Every film that has ever been nominated for an Academy Award in any category. Enjoy!
My Week with Marilyn
Sometimes You Just Need to Get Away
Sir Laurence Olivier is making a movie in London. Young Colin Clark, an eager film student, wants to be involved and he navigates himself a job on the set. When film star Marilyn Monroe arrives for the start of shooting, all of London is excited to see the blonde bombshell, while Olivier is struggling to meet her many demands and acting ineptness, and Colin is intrigued by her. Colin's intrigue is met when Marilyn invites him into her inner world where she struggles with her fame, her beauty and her desire to be a great actress.
Friendly reminder: Michelle Williams is the best American actress working today. Nobody comes close; she is a fucking godsend to contemporary cinema and we are very lucky to have her with us, gracing the silver screen on a timely basis. With that said, I turn my thoughts to My Week with Marilyn, Simon Curtis’ prosaic yet sprightly biopic of legendary Hollywood movie star Marilyn Monroe focusing on her 1957 collaboration with Shakespearean thespian-cum-filmmaker Laurence Olivier in The Prince and the Showgirl. It’s based on the memoirs of Colin Clark, Olivier’s third assistant director (a.k.a. gofer) at the time who had a fleeting, wistful fling with the screen goddess during her stay in Britain. I often found myself questioning the veracity…
Included In Lists:
Strong Performances - Michelle Williams
Review In A Nutshell:
Marilyn Monroe. Such a significant figure in within and outside cinema. Many admire her, many hate her, many lusts for her, but nobody could ever understand her. There is only one person in the entire world who could give us the answers to our question of "Who is Marilyn Monroe?” which is Marilyn herself. My Week with Marilyn allows its audience to gain a deeper insight in the titular character, showing the cracks of her presumed flawless exterior. Before seeing this film, I have always thought of Monroe as purely a sex symbol for women to admire to in regards to their physical appearance, but seeing a number…
This is a film that seems entirely created for an American audience who like to see us Brits being oh so eccentrically British. It has that nauseating warm glow of a TV period drama and lays on the quaint charms of Britain with a trowel making it a syrupy and rather irritating experience. It may have an impressive cast of big name actors but they can’t save a film that is this frothy and bland. The real travesty about My Week with Marilyn though is that Michelle William’s brilliant performance is in this film and not in something more worthy of her talents. There have been many screen interpretations of Marilyn Monroe over the years and most are so wrapped…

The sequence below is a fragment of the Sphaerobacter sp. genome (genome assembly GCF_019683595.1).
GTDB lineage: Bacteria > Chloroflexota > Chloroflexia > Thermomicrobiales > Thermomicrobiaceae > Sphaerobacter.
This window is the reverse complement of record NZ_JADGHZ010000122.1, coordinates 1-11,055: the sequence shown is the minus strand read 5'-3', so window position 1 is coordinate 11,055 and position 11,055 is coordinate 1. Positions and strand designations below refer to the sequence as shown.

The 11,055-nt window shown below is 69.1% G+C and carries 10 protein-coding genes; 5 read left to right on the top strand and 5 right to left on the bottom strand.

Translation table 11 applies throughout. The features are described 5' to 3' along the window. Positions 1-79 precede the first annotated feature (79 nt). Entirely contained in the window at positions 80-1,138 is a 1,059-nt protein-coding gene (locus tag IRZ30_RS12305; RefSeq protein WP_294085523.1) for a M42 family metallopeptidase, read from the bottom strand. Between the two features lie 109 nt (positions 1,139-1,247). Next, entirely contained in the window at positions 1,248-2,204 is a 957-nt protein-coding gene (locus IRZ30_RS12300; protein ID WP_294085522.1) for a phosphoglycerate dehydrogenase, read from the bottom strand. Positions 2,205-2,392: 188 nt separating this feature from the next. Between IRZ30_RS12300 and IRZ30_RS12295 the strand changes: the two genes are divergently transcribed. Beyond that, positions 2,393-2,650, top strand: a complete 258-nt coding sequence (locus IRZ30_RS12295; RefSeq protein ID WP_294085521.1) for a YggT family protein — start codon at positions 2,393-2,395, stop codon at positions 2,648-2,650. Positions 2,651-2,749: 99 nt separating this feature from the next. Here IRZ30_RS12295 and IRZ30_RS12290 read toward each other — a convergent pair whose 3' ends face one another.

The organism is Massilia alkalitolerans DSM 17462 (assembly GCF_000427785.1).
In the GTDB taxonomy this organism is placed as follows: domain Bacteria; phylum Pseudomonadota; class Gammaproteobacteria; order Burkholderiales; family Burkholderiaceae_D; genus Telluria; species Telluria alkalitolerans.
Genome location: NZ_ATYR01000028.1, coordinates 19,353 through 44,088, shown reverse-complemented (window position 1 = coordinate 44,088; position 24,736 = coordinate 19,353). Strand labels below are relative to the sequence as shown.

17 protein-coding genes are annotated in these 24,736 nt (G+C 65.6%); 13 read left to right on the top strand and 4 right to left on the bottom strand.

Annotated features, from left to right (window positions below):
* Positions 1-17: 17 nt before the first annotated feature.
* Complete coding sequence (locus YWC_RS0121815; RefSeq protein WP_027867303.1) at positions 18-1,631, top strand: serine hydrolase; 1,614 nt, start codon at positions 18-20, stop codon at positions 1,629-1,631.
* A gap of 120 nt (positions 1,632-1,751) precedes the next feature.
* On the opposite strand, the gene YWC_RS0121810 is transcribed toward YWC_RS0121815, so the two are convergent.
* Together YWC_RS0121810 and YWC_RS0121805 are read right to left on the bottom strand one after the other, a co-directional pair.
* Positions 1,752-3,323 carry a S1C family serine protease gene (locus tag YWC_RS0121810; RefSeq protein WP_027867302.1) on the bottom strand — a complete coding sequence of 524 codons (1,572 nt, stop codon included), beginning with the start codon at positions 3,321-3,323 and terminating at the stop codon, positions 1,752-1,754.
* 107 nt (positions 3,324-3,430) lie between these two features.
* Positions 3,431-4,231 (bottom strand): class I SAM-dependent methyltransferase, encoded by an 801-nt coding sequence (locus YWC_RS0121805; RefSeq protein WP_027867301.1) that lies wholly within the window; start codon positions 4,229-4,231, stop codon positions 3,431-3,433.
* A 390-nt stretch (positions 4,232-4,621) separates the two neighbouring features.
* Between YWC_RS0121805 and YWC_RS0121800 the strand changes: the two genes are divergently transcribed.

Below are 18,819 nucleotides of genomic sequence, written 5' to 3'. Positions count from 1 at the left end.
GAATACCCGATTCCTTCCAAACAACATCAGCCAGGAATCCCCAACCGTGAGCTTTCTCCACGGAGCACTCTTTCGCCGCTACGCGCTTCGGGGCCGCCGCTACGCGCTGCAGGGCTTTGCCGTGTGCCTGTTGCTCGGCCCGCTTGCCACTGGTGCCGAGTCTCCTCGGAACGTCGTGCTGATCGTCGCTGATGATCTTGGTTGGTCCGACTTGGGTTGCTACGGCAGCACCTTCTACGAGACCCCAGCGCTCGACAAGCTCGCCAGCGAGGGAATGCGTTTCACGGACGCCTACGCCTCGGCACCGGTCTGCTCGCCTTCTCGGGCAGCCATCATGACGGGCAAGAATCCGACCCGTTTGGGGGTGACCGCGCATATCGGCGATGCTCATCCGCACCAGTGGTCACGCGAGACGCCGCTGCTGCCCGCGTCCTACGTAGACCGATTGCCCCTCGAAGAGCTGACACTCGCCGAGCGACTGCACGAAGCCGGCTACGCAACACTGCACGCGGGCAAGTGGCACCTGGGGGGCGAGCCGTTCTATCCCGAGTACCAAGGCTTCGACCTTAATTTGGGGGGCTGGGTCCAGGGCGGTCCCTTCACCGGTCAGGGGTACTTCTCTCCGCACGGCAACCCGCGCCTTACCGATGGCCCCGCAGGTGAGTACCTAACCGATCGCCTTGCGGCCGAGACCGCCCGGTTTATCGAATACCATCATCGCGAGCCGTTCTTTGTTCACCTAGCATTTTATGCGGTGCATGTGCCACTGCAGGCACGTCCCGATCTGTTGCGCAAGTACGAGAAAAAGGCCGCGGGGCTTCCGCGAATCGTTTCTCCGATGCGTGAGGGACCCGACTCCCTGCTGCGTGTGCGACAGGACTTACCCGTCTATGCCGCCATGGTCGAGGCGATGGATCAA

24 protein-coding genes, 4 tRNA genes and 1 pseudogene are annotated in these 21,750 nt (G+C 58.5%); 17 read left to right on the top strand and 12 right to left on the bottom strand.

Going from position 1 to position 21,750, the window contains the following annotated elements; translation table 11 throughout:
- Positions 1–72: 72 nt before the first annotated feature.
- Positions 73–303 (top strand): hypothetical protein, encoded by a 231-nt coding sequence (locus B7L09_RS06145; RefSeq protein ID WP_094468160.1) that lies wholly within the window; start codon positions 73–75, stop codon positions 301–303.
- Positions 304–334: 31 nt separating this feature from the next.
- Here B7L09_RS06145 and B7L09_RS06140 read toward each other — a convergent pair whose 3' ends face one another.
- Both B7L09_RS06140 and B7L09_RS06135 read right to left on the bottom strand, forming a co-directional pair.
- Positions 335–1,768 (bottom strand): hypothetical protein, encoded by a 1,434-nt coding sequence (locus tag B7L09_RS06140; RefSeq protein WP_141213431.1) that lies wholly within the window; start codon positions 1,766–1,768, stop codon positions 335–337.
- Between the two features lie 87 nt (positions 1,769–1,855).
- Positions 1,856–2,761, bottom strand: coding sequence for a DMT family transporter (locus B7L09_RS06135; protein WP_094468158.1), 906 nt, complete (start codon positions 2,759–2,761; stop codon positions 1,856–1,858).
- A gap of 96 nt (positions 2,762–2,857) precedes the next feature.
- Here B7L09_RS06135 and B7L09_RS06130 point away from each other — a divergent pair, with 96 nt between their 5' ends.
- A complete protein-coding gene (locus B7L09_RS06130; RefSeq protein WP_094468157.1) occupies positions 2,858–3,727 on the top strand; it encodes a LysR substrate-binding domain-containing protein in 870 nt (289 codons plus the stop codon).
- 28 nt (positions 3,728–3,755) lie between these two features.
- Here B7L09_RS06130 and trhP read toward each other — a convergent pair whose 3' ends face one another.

I'm sorry Mr. Brannagh, I'm sure your performance was stunning, but I sort of missed it.
Mrs Williams was far too busy channelling Marilyn.
Which made me feel really funny inside.
Colin Clark's book is brought to life by a wonderful cast and beautiful period detail. The story, true or not, presents a fairly believable and sympathetic view of the legendary actress. It's all too easy to single out Michelle Williams for her performance ... it's done with sensitivity and believability but without straying into caricature. And yet that's not the whole story... there's really a remarkable group effort here from a cast of notables, each of whom adds to the charm of the film. The only flaw worth mentioning is that it drags a bit here and there, but otherwise it's a fairly satisfying story, one that's not just about Marilyn, it's also quite a nice coming of age piece as well as an interesting look at a bit of film history.
Michelle Williams, you are my new movie princess.
I saw this one some months back in the theater, and I loved it. It takes but a few minutes to get into Williams as Marilyn. The director wisely gives us a musical number for the first part of the film, to introduce us to the character. But the time Marilyn's done singing, we have forgotten Michelle. There is only Marilyn.